Albert G. Clay

Albert G. Clay

Anne M. Eberhardt

Industry Leader Albert Clay Dies at Age 85

Albert G. Clay, breeder and long-time Thoroughbred industry leader, died the morning of Aug. 20 at his residence in Mt. Sterling, Ky. Clay was 85.

Clay helped found the American Horse Council in 1969, and served as that organization's secretary for many years. He also was a leader in the creation of the University of Kentucky Equine Research Foundation, which he served as chairman from 1988-98, and the Maxwell Gluck Equine Research Center.

As a breeder, Clay bred 18 stakes winners, including partnerships with sons Robert and John Clay. Clay bred grade I winners George Navonod, Albert the Great, and Pompeii. With Robert Clay and Warner Jones' Hermitage Farm, Clay bred a pair of outstanding fillies in Kentucky Oaks winner Seaside Attraction and Gorgeous. Both grade I winners were from the Key to the Mint mare Kamar. The multiple grade I-winning Albert the Great, named for Clay, was campaigned by Tracy Farmer, and now stands at stud at Three Chimneys Farm.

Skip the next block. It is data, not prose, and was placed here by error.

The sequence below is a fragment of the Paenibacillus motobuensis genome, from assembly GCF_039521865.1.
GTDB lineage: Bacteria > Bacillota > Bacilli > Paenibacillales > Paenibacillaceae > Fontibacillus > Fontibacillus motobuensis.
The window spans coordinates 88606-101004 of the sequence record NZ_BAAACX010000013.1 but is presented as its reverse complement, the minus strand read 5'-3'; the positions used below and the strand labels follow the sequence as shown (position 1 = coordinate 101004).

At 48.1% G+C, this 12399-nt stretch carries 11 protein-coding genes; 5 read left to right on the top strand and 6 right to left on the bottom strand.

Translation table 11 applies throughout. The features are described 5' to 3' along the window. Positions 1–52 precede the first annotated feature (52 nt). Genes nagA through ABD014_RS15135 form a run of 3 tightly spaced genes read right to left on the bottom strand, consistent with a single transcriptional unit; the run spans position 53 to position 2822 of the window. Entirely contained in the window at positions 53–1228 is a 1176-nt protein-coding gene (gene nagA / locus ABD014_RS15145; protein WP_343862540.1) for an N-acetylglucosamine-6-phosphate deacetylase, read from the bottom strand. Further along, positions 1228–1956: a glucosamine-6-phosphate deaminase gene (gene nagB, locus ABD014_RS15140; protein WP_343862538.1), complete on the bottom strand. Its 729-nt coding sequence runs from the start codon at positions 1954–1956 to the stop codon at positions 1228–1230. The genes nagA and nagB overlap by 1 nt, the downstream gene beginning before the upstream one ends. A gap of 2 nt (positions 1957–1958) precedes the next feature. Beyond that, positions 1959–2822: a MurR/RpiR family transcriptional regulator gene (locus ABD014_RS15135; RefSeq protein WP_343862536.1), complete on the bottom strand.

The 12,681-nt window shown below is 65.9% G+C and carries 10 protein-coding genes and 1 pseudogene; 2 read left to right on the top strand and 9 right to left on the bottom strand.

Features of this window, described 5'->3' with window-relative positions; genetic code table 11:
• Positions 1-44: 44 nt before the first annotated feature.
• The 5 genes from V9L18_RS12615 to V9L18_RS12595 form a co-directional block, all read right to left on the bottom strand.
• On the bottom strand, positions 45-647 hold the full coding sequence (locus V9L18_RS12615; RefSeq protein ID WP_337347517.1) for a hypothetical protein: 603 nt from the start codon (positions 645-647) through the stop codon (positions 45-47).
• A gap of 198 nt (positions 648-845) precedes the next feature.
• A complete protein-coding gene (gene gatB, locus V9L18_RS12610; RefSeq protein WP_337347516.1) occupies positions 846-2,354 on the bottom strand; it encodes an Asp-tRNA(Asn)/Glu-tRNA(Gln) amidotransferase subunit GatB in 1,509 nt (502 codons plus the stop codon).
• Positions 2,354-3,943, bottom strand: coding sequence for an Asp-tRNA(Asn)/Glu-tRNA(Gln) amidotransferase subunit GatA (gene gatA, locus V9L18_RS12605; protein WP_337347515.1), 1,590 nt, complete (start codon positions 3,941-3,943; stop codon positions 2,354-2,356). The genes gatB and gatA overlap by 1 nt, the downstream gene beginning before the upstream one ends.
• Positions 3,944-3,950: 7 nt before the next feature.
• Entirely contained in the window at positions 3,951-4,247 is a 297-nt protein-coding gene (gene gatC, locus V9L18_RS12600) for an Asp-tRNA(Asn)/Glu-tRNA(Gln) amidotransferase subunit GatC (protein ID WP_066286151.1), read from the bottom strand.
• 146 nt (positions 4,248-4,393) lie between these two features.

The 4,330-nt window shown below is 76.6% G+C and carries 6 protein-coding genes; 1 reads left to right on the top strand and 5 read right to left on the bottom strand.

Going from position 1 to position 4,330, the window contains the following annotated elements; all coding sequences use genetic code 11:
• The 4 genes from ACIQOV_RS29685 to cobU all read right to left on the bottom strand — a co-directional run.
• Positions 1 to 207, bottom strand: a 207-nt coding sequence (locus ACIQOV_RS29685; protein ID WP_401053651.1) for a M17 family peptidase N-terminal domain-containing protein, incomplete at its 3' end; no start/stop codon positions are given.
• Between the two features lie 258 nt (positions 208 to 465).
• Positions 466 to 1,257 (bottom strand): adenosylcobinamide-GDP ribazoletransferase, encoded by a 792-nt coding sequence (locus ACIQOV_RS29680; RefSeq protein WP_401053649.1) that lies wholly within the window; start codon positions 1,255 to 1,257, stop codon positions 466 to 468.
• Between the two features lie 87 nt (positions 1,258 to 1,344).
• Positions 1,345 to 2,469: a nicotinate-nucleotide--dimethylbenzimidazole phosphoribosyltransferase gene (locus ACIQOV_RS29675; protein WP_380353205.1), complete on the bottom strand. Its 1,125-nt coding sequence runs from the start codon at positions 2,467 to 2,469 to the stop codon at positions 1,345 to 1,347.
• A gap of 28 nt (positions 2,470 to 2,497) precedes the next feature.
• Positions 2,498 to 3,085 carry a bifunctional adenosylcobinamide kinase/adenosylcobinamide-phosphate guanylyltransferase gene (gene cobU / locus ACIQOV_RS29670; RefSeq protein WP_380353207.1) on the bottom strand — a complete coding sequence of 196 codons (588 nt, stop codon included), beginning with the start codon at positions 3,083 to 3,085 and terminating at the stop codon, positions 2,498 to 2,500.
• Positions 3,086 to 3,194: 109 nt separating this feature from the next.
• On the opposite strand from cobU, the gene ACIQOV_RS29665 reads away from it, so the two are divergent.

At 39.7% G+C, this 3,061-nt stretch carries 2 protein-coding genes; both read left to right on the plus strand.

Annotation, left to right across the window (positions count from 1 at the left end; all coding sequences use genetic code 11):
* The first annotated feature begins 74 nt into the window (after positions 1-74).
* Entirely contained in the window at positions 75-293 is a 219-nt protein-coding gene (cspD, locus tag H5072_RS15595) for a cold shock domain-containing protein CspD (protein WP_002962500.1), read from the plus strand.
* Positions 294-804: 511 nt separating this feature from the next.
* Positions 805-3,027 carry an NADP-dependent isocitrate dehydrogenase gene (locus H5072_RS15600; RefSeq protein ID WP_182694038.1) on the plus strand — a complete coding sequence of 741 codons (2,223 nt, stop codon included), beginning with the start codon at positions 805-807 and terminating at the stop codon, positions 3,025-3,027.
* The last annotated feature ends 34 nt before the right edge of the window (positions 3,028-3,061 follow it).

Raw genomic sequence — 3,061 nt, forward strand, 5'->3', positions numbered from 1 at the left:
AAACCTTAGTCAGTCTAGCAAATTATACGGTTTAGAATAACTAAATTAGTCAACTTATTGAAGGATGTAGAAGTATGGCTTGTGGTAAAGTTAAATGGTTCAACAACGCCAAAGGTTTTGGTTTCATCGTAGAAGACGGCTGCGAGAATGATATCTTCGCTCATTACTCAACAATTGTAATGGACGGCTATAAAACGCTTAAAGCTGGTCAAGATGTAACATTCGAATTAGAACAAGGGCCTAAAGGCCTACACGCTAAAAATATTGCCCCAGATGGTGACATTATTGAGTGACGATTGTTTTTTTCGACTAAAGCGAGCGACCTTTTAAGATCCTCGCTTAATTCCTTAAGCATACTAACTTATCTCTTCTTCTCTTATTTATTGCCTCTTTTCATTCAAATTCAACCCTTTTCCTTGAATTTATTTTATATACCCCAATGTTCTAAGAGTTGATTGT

Clay graduated from Duke University in 1938. He attended Harvard Business School in 1939 and served as a lieutenant in the U.S. Navy during World War II. He earned many honors during his career in the tobacco industry and also served as a director of the Federal Reserve Bank of Cleveland. From 1968-72, he served as chairman of the bank.

Clay was known for his quiet and understated demeanor, but he worked tirelessly throughout his life for causes he believed in. He served for 20 years on the board of the University of Kentucky and is a former chairman, vice chairman, and member of the executive committee. He received an honorary degree as Doctor of Law from UK in 1990. He was also recognized by the Thoroughbred Club of America as its guest of honor in 1997.

His son, Robert, is owner of Three Chimneys Farm near Midway, Ky. Robert is a former president of the Thoroughbred Owners and Breeders Association and is a board member of the National Thoroughbred Racing Association.

He is survived by his wife, Lorraine Newlin Clay; his two sons, Robert, and John; a daughter, Charlotte Clay Buxton; and seven grandchildren. He was preceded in death by his brother, William C. Clay Jr.

A memorial service will be held at 2 p.m., Aug. 23 at the First Christian Church in Mt. Sterling. A private burial will be held at Machpelah Cemetery in Mt. Sterling.

In lieu of flowers, contributions are suggested to the Clay Community Center, P.O. Box 1474, Mt. Sterling, Ky.; or the Albert G. Clay Endowed Chair in Equine Reproductive Physiology, c/o The University of Kentucky Equine Research Foundation, 805 S. Limestone St., Lexington, Ky. 40536-0339.